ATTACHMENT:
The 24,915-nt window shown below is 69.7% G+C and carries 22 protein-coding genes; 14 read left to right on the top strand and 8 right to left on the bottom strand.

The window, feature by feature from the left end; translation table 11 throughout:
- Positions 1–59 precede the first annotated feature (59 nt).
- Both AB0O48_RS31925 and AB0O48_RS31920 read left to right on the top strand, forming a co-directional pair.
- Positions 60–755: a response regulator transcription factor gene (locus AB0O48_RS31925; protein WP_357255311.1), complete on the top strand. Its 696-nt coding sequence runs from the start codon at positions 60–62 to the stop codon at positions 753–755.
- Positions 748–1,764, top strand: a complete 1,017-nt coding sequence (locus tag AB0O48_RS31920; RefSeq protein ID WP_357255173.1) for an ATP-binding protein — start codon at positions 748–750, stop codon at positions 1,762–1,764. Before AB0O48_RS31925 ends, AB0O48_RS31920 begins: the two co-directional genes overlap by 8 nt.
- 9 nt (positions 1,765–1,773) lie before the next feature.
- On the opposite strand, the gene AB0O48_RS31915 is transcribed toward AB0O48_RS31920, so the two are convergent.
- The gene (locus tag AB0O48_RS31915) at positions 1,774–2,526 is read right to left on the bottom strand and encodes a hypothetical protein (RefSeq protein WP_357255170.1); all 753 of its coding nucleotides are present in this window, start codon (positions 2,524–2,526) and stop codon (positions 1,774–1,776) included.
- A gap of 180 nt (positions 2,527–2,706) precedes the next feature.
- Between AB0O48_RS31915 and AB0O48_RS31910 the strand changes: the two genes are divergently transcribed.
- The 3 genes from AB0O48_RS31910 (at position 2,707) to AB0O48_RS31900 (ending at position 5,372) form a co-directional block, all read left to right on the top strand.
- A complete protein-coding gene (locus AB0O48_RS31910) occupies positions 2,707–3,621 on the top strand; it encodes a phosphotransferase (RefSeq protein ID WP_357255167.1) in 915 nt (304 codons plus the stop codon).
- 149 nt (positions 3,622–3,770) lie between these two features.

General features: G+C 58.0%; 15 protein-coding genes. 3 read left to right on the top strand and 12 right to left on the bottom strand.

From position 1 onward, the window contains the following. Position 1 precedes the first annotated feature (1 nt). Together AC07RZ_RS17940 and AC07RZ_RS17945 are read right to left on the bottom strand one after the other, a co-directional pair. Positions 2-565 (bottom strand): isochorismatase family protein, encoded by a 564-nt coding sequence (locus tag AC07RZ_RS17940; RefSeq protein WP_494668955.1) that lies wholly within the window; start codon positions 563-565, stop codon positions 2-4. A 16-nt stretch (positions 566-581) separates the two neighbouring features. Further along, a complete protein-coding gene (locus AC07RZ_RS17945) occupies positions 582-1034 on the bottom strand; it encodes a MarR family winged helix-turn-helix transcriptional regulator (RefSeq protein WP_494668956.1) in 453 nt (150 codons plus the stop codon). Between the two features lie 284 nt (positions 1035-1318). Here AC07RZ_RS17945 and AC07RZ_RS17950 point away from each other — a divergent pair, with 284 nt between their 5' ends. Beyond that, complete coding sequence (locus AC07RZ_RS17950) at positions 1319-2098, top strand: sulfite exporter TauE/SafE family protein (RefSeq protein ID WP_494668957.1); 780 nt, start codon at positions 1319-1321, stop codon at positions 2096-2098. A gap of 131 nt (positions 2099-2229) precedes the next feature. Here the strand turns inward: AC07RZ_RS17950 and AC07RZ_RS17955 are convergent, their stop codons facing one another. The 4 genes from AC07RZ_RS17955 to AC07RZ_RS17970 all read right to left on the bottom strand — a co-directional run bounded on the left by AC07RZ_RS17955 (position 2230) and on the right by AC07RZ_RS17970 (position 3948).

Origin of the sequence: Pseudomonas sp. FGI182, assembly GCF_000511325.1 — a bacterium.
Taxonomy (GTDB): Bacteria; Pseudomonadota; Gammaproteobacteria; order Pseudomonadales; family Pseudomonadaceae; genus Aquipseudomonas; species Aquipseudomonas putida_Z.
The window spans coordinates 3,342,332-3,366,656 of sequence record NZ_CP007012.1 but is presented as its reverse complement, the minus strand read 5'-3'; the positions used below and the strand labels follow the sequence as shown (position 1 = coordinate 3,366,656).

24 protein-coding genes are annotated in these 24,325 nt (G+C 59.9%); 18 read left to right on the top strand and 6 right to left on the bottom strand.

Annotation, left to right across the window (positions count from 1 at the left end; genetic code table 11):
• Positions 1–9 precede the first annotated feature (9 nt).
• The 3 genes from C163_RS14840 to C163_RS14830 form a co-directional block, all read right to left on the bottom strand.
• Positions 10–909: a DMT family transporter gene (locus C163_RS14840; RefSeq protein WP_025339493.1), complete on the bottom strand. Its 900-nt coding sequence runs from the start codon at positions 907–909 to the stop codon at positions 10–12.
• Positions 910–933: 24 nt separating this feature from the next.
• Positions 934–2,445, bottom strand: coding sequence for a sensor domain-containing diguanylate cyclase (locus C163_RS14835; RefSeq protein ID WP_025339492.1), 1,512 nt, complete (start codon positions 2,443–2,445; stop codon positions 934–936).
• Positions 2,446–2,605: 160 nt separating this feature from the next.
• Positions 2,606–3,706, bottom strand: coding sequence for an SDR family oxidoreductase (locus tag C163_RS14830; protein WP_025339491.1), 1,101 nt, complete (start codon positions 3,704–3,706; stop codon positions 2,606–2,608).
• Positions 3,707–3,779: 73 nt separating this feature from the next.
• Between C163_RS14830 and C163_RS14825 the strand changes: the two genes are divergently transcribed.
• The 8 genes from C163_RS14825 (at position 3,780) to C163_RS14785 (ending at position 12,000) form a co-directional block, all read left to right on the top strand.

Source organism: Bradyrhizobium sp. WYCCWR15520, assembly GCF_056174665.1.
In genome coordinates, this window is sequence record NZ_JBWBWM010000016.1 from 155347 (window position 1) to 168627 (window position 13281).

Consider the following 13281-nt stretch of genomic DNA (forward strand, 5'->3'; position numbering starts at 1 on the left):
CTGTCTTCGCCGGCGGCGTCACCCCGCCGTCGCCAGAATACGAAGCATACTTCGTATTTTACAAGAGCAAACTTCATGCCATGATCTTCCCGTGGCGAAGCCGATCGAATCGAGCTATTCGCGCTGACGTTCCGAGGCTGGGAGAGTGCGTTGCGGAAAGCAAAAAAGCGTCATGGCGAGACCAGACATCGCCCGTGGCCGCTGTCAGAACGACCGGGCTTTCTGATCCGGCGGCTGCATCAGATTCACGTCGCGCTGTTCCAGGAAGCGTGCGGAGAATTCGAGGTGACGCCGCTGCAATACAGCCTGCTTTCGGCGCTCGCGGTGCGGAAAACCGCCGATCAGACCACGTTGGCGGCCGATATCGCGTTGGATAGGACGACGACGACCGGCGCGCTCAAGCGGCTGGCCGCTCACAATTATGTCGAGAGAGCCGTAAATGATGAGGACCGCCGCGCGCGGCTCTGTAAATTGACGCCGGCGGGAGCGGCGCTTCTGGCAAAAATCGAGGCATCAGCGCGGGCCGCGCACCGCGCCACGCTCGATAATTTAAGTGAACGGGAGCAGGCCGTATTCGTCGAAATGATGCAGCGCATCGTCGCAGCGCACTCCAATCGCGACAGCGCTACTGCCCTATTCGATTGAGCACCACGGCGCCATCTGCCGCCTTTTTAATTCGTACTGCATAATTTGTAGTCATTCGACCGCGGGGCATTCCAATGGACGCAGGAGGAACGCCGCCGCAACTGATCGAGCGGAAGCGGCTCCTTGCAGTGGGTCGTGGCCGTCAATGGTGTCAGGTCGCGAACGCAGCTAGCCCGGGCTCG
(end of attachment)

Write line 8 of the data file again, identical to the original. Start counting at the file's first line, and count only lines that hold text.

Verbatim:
- On the opposite strand, the gene AB0O48_RS31915 is transcribed toward AB0O48_RS31920, so the two are convergent.